# Big O Time Complexity 101 for Swift Developers

When I was less experienced as a software engineer, I had the misconception that learning data structures and algorithms (DSA) were not necessary for my career. In my arrogance, I even declared that any employer who required knowledge of DSA would not be worth interviewing for.

However, as I gained more experience in the field, I realized how wrong I was. DSA is a fundamental concept in computer science and plays a crucial role in understanding how to design and optimize software. It’s not only necessary for passing technical interviews but also for writing efficient and scalable code.

I’ve come to understand that understanding DSA is essential for any serious software engineer. It’s not just a tool for passing interviews, but it helps you design and implement better software, ultimately benefiting your employer, the end user, and you. I’m now making an effort to learn and improve in this area. These are my learnings so far, I hope you’ll gain either knowledge or inspiration from what I have to write. By the end of the post, you should have a fundamental understanding of DSA and be able to apply these concepts in your projects.

# The 3 rules of Big O

- Growth is with respect to the input
- Constants are dropped
- The worst case is usually the way we measure

# Warm-up

Before diving into data structures and algorithms, it’s important to understand the time complexity of some basic array methods in Swift. Time complexity refers to the amount of time an algorithm takes to run in relation to the input size.

Here are some common array methods in Swift and their time complexity:

`append(_:)`

: O(1) - appending an element to the end of an array is a constant-time operation, regardless of the size of the array.`insert(_:at:)`

: O(n) - inserting an element at a specific index requires shifting all elements after that index, so the time complexity increases linearly with the size of the array.`remove(at:)`

: O(n) - similar to inserting, removing an element at a specific index requires shifting all elements after that index, so the time complexity increases linearly with the size of the array.`index(of:)`

: O(n) - finding the index of a specific element in an array requires iterating through the entire array, so the time complexity increases linearly with the size of the array.`sorted()`

: O(n log n) - sorting an array using the built-in`sorted()`

method has a time complexity of O(n log n), where n is the size of the array. This is because the sorting algorithm used is typically a variation of quicksort.

# Are you warmed up? Main course time.

This section will introduce common algorithms and how they can be applied in Swift. I will provide code samples in Swift to demonstrate how they work and their time complexity. Specifically, I’ll cover the following topics:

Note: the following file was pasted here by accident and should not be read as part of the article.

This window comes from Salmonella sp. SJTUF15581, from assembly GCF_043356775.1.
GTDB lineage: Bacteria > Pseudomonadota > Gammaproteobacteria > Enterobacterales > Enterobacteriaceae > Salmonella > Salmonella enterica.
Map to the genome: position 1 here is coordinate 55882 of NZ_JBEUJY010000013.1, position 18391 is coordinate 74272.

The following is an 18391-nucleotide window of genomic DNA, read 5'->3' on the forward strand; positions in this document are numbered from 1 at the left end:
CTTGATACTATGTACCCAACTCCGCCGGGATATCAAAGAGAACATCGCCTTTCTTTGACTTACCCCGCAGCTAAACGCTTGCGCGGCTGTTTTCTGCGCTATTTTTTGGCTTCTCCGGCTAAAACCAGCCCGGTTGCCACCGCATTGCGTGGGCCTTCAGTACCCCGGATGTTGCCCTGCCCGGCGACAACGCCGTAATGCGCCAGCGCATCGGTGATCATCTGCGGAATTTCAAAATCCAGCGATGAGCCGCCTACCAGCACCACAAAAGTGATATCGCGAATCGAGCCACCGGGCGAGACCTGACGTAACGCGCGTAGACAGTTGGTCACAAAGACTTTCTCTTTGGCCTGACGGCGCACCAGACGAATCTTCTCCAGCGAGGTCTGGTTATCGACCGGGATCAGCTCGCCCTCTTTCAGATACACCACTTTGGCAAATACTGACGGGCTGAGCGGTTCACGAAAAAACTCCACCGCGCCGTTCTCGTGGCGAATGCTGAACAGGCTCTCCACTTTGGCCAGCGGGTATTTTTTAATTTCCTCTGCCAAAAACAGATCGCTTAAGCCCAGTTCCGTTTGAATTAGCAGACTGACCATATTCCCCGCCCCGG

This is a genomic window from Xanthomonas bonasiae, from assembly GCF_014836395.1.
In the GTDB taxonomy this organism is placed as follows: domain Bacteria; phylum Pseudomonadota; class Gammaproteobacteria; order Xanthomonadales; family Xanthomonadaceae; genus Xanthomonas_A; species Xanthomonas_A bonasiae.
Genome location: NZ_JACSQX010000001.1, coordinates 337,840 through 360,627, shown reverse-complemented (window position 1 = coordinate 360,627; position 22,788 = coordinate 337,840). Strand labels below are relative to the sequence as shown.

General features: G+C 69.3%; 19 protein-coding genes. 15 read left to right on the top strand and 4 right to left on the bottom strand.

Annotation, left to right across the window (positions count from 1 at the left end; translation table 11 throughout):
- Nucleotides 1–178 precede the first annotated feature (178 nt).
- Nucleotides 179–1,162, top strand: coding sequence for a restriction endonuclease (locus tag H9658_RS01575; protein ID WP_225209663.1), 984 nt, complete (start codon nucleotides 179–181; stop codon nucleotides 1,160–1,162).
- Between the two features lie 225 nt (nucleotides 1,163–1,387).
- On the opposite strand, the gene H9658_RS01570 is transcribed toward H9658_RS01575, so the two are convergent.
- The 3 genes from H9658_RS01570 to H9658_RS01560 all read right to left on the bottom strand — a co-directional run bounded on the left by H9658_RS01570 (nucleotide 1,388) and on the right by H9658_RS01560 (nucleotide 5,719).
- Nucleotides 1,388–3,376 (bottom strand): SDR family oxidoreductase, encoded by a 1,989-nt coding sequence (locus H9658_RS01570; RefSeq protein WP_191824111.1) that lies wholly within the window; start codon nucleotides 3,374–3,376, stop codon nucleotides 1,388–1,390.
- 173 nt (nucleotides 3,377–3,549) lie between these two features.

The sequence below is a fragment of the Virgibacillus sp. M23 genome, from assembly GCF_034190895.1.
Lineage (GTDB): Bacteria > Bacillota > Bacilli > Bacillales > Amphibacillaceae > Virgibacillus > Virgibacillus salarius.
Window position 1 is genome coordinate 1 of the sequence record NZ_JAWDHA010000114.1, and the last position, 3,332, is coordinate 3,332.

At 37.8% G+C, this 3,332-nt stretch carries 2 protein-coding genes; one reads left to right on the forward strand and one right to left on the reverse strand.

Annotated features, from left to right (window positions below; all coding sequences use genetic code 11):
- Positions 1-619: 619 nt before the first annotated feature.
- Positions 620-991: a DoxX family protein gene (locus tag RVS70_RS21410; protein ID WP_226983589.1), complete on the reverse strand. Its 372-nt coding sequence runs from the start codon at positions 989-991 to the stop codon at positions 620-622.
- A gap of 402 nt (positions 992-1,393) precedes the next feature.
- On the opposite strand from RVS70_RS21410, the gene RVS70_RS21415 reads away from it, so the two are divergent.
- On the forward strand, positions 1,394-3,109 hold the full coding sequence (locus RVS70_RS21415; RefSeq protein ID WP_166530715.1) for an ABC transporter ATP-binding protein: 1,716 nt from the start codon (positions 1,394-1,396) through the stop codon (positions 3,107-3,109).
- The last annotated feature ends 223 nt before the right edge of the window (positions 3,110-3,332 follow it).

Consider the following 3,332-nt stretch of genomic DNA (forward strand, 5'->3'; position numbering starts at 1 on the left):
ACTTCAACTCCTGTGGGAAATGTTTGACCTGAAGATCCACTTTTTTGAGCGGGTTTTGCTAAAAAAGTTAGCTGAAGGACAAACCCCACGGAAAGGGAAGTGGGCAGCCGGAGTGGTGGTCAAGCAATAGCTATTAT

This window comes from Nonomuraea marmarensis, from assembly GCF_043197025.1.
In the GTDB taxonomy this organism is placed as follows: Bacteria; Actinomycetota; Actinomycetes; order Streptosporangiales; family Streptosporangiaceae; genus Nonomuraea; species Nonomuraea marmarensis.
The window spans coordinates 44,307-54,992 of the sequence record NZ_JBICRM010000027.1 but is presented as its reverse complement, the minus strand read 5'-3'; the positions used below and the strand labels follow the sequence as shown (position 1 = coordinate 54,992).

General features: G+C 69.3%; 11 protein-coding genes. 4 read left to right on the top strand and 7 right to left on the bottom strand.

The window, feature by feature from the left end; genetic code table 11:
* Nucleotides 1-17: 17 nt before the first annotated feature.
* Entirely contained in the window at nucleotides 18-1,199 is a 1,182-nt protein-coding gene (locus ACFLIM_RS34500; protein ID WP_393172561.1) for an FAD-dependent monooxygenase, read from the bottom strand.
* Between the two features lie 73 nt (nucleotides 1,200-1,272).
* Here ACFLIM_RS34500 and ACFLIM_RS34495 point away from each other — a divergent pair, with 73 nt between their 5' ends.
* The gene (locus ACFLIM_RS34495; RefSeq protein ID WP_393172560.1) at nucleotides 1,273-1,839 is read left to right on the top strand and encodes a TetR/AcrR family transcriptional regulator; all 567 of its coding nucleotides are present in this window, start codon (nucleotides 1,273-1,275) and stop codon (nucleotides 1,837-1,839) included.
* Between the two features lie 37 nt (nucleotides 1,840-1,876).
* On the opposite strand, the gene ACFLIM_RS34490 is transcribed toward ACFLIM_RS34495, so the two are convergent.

- I’ll start by discussing
**linear search**, a simple algorithm for finding a specific element in an array. - Next, I’ll cover
**binary search**, an efficient algorithm for searching through a sorted array. - Finally, I’ll cover a basic sorting algorithm using
**Bubble sort**.

I will compare and contrast the different algorithms, highlighting their strengths and weaknesses and when to use each one.

**Linear search**

**Linear search**, also known as sequential search, is a simple algorithm for finding a specific element in an array. The algorithm starts at the beginning of the array and compares each element to the target element until it is found or the end of the array is reached.

Here is a code sample in Swift that demonstrates how to perform a linear search:

`func linearSearch(array: [Int], target: Int) -> Int? {`

for (index, element) in array.enumerated() {

if element == target {

return index

}

}

return nil

}

let array = [1, 2, 3, 4, 5]

let target = 3

let index = linearSearch(array: array, target: target)

print(index) // Output: 2

In this example, the linearSearch function takes in an array of integers and a target integer as its parameters. The function uses a for loop to iterate through the array and compares each element to the target. If a match is found, the index of the element is returned. If the end of the array is reached without finding a match, the function returns nil.

The time complexity of linear search is **O(n)**, where n is the size of the array. This means that as the size of the array increases, the number of operations required to find the target element also increases linearly. While linear search is a simple and straightforward algorithm, it can become inefficient for large arrays. More efficient algorithms, such as binary search, should be considered in such cases.

**Binary search**

**Binary search** is an efficient algorithm for searching through a sorted array. The algorithm repeatedly divides the array in half, eliminating half of the remaining elements with each comparison, until the target element is found or it is determined that the element is not present in the array.

Here is a code sample in Swift that demonstrates how to perform a binary search: